iPhone Apps: Objective C Development Pt. 1

xCode iPhone App DevelopmentHere I begin my tutorial on iPhone, iPod Touch and iPad development. It’s surprisingly easy to develop for these device’s if you have a background in programming.

You must learn a new language to be able to develop anything on these device’s and that is Objective C. In this tutorial I will begin by explaining Object Oriented Programming using Objective C.

I wrote and taped a tutorial on OOP using JavaScript. I go into a lot of detail and give a bunch of example’s that explain OOP. You might want to watch / read that before proceeding?

What is Object Oriented Programming? (Brief Explanation)

There are technically two types of modern programming languages.

Procedural Programmer’s write programs based on what actions they want the program to be able to do. Basically, they create one function after another, while thinking of the user of these function’s as some disembodied soul.

Object Oriented Programmer’s create a representation of every object that is needed to solve a problem and what action’s those object’s need to be able to perform. They create multiple blue prints for every object they will need and then based on that blue print they can build as many of those objects as they need.

The blueprint in OOP is known as the class definition. So if you are creating a blueprint for your average car you would have to create a car class definition.

Inside of your class definition you define the action’s your car needs to perform, called methods in OOP. You also need to define all the value’s you want to associate with your car, called variables in OOP. An example variable would be the color of your car, and an example method, would be drive forward.

After you define your class car you can now create individual cars, which are referred to as instances of type car in OOP.

What Make’s OOP More Powerful than Procedural

OOP always sound’s odd to long term procedural programmer’s, because they don’t normally grasp the power of what is called inheritance and polymorphism. I’ll explain them both now, using our car example.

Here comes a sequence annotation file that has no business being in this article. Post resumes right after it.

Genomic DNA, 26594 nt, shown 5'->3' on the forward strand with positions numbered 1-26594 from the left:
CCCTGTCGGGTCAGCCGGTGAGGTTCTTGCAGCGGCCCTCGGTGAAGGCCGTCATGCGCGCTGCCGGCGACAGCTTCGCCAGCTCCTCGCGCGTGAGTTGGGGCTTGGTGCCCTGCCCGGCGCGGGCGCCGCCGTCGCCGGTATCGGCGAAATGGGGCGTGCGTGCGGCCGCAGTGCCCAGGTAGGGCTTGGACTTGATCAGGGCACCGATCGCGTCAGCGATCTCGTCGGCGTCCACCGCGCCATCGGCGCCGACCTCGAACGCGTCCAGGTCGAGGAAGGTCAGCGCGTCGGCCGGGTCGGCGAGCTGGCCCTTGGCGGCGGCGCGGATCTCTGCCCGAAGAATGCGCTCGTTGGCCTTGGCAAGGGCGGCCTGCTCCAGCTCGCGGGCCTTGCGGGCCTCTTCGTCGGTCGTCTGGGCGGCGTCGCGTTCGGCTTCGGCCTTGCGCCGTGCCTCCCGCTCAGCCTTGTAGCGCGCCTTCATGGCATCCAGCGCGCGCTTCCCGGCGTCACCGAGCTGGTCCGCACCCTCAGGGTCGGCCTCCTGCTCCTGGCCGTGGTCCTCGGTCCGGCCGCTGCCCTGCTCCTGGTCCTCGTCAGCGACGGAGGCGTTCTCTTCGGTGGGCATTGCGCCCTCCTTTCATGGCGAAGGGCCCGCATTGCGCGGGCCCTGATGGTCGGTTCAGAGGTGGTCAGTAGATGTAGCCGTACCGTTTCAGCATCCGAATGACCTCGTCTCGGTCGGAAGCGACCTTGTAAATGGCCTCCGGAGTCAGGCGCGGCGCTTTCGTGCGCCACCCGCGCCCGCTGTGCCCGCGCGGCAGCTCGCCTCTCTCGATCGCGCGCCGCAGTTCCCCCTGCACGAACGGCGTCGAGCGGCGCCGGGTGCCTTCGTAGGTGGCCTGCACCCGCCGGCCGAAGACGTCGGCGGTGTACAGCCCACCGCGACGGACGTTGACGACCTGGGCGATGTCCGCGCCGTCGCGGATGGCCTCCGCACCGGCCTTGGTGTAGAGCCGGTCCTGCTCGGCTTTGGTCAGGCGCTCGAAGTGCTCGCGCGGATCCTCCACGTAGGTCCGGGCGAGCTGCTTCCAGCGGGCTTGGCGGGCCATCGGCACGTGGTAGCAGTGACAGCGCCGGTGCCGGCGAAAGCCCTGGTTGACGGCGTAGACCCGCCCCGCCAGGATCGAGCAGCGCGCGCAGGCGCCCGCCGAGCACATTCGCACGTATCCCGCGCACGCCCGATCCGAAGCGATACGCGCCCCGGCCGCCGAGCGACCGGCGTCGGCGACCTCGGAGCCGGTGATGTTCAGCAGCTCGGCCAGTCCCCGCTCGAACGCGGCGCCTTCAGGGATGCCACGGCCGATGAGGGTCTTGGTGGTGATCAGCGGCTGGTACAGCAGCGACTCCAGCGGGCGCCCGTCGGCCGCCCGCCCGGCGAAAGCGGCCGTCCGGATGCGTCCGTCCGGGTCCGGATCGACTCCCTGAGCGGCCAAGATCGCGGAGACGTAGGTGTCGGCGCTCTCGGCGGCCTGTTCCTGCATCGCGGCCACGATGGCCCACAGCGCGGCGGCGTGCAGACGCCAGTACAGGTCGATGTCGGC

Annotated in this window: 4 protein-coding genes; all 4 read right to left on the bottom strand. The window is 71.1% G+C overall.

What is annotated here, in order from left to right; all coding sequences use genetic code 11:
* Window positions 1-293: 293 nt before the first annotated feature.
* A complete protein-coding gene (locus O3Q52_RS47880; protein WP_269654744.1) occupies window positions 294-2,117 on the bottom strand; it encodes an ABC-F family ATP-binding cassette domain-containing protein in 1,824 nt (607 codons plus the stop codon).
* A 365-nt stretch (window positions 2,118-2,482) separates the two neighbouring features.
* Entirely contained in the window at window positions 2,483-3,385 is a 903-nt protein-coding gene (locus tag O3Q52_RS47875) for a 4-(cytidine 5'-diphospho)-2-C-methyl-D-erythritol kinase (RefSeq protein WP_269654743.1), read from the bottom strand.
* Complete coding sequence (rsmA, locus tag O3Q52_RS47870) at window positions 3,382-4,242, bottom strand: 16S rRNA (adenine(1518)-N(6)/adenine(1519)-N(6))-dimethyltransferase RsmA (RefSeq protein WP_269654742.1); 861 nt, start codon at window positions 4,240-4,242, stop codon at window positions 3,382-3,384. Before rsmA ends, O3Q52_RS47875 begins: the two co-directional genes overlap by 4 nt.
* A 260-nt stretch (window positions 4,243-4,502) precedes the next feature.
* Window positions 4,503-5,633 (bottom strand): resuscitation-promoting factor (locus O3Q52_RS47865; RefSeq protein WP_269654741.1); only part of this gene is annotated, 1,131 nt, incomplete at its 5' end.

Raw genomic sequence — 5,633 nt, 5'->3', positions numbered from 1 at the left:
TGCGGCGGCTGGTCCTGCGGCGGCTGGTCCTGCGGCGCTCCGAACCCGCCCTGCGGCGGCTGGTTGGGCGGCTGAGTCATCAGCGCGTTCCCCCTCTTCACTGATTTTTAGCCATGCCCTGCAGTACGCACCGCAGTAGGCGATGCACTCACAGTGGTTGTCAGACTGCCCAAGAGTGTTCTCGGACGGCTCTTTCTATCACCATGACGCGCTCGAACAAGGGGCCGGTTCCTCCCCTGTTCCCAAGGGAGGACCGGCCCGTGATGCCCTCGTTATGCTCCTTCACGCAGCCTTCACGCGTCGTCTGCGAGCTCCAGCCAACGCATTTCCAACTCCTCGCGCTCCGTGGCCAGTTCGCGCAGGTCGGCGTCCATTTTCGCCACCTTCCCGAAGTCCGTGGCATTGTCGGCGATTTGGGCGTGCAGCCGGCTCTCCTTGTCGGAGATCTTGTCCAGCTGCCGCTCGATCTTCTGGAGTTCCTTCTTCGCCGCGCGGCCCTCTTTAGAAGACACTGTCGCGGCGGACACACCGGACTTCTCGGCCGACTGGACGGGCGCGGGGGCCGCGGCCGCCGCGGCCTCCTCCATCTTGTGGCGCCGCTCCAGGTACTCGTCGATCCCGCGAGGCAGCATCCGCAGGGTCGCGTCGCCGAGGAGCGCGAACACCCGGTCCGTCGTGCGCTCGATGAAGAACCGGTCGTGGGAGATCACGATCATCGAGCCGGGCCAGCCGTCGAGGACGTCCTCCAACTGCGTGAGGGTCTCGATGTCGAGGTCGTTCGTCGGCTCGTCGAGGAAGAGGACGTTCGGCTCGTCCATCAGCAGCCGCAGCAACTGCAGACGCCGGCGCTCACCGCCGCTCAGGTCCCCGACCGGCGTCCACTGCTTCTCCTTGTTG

All cars are similar, but they all have a special quality that sets them apart. Would you rather go off-roading in a jeep, or a Kia? Let’s use our drive forward method in an example. To implement a drive forward method in procedural programming, you have to start out by asking what type of car you are going to drive forward like this:

  • If the car is a Kia Soul
  • Your driving into a field
  • Then perform all of these action’s
  • If the car is a Hummer
  • Your driving into a field
  • Then perform all of these action’s
  • Repeat for every type of car

What is Inheritance?

When you create a new instance of type car with OOP, each car comes with the most common drive forward method. If your car doesn’t drive forward like a normal car, you just override that drive forward method.

This is the power of inheritance. Inherit those methods and variables you want and replace those that need to be different.

What is Polymorphism?

Let’s say you are going to test drive a new car that you’ve never heard of and is in the shape of a cube. You know it’s a car though, and decide to call it car. It drive’s forward and everything!

When you get behind the wheel, turn the key, and drive your car forward, you just experienced polymorphism. You where able to use it and everything just worked, even though you didn’t know it’s name. Much more on polymorphism later.

That is the basic’s of OOP. Now I’ll show you your first Objective C program.

Your First Objective C Program

Here I’ll show you a very simple Objective C program and then explain what it does step-by-step.

// Program that prints an addition of values on the screen

#import <Foundation/Foundation.h>

int main (int argc, const char * argv[])


NSAutoreleasePool * pool = [[NSAutoreleasePool alloc] init;

int numberOne = 1;

int numberTwo = 2;

int numberThree = numberOne + numberTwo;

NSLog (@”The sum of %i and %i equals %i”, numberOne, numberTwo, numberThree);

[pool drain];

return 0;


The first line in your program is a comment. Here you can comment on what the program does. Any word’s that are placed after two forward slashes are ignored all together. Also all the word’s that lie after a forward slash and a star (/*) are ignored until the comment ends with a (*/). Example:

/* All of these word’s are ignored */

The second line of code, #import <Foundation/Foundation.h> imports all of the information in the file named Foundation.h into your program. So, all of the variable’s and method’s created in Foundation.h, are now available for your use.

The next line of code: int main (in argc, const char * argv[]) is the definition of the function named main. Every Objective C program will contain a function named main and they all will look like this. This is what each word in this statement means:

int: The word int is telling the program interpreter that the function main will return a value of type integer, when it is done executing